8.30.2009

Beet Ravioli with Tofu Spinach Filling

Making pasta from scratch was one of the first large cooking endeavors I took on as a kid. Hours later the kitchen and myself would be covered in flour as dinner was finally served. The efforts were well worth it as the egg-y smooth texture of homemade pasta is often an ethereal experience.

Today I am a touch faster, but I give myself plenty of time to enjoy the process.
Pasta Makers really, really make life a lot easier, especially for homemade raviolis. I say this entirely from experience. For fettuccine and other egg pasta used in dishes such as Chicken Noodle Soup, I am fine using a rolling pin, but in the case of ravioli I draw the line. It once took three of us my roommate, her boyfriend and myself hours of determination to roll out dough as thinly as possible only to end up with what was thick, difficult to eat ravioli not exactly what we were looking for, especially since our upper-bodies were sore from rolling.

This time, I had a Pasta Maker and a few tablespoons of Beet Powder for fun color. If you don’t have beet powder, it is entirely optional, but I love the dark pink color of this pasta.

The filling is Vegan, because my visiting niece is dairy-free and her friend is a Vegetarian so we settled on this Vegan filling since rarely do they enjoy the Ricotta-Herb filled versions. The dough however is not Vegan- so sorry.

I am sure a few of you are thinking this pasta making stuff is crazy, but the filling is perfect... well, I have an alternative solution if you are looking for a faster and not-requiring-a-pasta-maker version try: Wonton wrappers! They are usually cut into the appropriate square shape and with a few dabs of water the wontons easily come together as ravioli. They won’t be bright pink, but at least they have the tasty dairy-free center!

What are your favorite ravioli fillings?












Beet Ravioli with Greens, Pine Nut, and Tofu Filling

3 cups flour
2 tablespoons Beet Powder
4 eggs, beaten
2 tablespoons olive oil
1-3 tablespoons water

In a food processor, blend together the flour and beet powder. Slowly add one egg at a time, blending to incorporate, drizzle in the olive oil to form a ball. If it doesn’t start coming together slowly add the water a few splashes at a time until the dough is a big roll-able ball.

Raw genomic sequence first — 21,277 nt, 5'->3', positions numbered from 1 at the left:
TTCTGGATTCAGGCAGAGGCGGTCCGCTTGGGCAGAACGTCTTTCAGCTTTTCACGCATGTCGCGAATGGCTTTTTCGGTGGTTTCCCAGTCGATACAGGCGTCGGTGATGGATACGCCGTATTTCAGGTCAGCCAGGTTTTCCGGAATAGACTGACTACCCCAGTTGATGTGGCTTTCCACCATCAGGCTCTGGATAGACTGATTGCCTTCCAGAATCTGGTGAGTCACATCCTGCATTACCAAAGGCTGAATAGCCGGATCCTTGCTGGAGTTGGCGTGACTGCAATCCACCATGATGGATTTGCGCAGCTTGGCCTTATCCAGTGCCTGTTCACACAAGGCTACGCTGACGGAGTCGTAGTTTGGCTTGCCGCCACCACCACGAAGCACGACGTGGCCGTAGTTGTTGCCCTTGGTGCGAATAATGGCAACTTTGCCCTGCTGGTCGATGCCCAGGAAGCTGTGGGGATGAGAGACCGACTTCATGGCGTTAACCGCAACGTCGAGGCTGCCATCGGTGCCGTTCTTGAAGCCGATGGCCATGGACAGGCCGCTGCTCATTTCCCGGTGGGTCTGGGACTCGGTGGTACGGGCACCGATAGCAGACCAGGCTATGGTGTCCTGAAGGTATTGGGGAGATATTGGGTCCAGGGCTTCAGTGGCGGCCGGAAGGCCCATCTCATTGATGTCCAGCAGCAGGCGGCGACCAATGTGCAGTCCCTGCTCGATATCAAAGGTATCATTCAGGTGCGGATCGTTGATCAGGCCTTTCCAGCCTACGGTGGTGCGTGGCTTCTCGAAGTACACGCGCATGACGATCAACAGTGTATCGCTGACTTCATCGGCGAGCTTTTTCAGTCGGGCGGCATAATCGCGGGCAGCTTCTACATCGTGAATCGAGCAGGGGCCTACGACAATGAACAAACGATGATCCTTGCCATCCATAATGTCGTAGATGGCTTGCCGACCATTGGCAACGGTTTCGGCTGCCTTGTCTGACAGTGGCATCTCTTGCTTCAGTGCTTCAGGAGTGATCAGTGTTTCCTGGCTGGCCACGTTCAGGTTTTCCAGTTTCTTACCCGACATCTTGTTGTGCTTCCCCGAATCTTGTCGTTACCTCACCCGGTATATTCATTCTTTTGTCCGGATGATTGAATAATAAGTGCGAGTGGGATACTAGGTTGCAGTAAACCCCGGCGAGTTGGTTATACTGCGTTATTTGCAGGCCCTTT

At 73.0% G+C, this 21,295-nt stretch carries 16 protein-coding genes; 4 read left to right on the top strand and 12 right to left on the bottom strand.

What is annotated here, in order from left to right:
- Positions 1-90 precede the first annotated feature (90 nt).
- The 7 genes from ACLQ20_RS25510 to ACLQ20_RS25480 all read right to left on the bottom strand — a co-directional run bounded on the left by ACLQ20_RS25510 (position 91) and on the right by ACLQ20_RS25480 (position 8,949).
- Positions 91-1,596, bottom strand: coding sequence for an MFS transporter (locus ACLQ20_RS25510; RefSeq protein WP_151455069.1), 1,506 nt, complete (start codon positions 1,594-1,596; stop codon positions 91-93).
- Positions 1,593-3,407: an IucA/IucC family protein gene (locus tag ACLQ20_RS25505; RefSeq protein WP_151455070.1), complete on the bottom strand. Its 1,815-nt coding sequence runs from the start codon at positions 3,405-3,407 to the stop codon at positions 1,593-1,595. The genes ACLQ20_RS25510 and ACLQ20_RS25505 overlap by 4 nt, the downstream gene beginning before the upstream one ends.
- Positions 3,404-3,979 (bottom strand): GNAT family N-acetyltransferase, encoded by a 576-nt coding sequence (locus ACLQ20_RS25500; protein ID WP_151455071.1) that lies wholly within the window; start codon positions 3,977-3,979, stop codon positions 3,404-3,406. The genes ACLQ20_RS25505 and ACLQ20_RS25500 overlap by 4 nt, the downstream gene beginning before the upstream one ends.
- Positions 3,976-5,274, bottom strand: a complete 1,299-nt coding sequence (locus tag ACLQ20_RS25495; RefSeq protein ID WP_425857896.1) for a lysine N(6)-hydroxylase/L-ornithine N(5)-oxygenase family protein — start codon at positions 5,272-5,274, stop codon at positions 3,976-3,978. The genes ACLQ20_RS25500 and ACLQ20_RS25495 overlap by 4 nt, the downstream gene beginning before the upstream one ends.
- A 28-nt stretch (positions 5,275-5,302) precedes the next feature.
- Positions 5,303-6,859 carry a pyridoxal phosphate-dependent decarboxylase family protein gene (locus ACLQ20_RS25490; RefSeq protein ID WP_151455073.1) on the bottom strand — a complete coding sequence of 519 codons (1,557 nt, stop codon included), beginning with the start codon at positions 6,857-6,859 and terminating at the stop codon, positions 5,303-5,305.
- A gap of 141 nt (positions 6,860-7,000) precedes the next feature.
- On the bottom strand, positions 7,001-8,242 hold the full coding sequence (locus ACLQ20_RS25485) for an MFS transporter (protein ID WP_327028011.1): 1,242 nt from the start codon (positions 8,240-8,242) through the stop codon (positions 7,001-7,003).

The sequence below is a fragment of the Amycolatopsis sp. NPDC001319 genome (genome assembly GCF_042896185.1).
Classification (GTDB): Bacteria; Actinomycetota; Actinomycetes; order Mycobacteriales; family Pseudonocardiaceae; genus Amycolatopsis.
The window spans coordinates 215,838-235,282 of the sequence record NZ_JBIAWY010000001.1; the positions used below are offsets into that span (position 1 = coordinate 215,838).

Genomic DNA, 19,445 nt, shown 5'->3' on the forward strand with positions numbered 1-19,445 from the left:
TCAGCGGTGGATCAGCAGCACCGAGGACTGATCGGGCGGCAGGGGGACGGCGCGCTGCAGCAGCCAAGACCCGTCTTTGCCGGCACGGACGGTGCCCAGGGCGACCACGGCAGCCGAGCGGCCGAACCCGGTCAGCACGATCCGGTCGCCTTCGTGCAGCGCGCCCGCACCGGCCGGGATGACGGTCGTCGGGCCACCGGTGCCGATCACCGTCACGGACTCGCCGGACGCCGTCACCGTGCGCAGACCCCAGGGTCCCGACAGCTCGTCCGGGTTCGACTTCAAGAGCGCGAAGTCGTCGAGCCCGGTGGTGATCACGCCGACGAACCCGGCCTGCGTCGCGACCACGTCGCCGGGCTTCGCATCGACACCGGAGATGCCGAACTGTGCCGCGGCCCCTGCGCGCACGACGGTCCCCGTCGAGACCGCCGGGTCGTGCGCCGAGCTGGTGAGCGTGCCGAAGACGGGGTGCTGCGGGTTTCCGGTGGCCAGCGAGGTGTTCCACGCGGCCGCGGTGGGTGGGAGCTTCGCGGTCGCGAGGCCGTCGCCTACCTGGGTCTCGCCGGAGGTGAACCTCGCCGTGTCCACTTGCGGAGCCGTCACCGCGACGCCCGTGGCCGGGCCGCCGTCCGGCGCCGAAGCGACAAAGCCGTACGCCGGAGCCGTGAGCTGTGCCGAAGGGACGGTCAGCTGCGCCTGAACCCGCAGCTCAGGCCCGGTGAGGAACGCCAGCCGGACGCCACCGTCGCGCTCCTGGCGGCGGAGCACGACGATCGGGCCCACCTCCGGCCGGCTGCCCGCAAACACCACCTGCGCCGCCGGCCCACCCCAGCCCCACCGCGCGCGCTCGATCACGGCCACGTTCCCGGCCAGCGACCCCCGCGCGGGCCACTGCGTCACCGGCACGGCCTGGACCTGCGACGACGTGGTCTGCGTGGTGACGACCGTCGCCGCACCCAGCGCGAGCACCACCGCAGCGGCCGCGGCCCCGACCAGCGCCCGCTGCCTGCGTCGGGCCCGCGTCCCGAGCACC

Let the dough rest to relax for about 30 minutes. Wrap up in plastic and set in the fridge until ready to use.

Meanwhile, make the filling:

Greens & Tofu Filling
2 tablespoon olive oil
1 cloves garlic, minced
1 bunch of spinach or other dark leafy greens, finely chopped
10 ounces tofu, crumbled
2 tablespoons nutritional yeast, optional
5-8 leaves of basil
salt and pepper to taste

Heat olive oil in a skillet over medium heat. Add the garlic into the olive oil, toss in the chopped greens and wilt slightly. Add in the crumbled tofu, sprinkle in the nutritional yeast, basil, salt and pepper. Toss and then cool slightly.

Tomato Sauce
1 tablespoon olive oil
2 cloves garlic, finely chopped/minced
24 ounce can crushed roasted tomatoes
½ cup chopped basil
1 pinch red chili pepper flakes, optional

Place a large saucepan over medium heat. Add in a drizzle of olive oil and the garlic. As soon as you can smell the garlic starting to heat and sizzle add in the tomatoes. Bring up to a simmer, stirring occasionally for 10-15 minutes until the sauce is to your desired consistency or flavor. Toss in the basil. If you like a smoother sauce, puree in a blender after you add the basil and then return to the pan to simmer slightly.

Put it all together:

Cut the pasta dough into at least 4 balls. Roll out the pasta dough thinly, using a pasta maker is ideal, but with some serious work a rolling pin can do the job.

Roll out two thin sheets and lay them next to each other. Dollop on 1 tablespoons of filling every 2 inches a part. When the sheet is full of dollops dab a little water around each pile of filling. Lay the second sheet of pasta dough on top. Lightly press the sheets together, pressing around the filling to ensure it is secure without air bubbles. With a pizza or pastry cutter, slice through creating even square raviolis. Set aside on a drying rack and continue making raviolis until you run out of pasta or filling.

Once all of the pastas are made and arranged on drying racks, bring a large pot of water to a boil. Add in a few generous pinches of salt once it is up to a rapid boil. Toss in a few of the raviolis being sure to not over crowd the pan. They will float to the top when they are ready. Scoop off a few, sauce up with the warm tomato sauce and serve.

Make sure the ravioli have plenty of room to dance and cook in the boiling water. When they float to the top, scoop them off:














Have extra rolled out thin dough? We ran out of filling before we ran out of dough, so we just sliced them into noodle-sized pieces and boiled them after we boiled the ravioli. A little extra fresh pasta treat!

1 comment:

camelia said...

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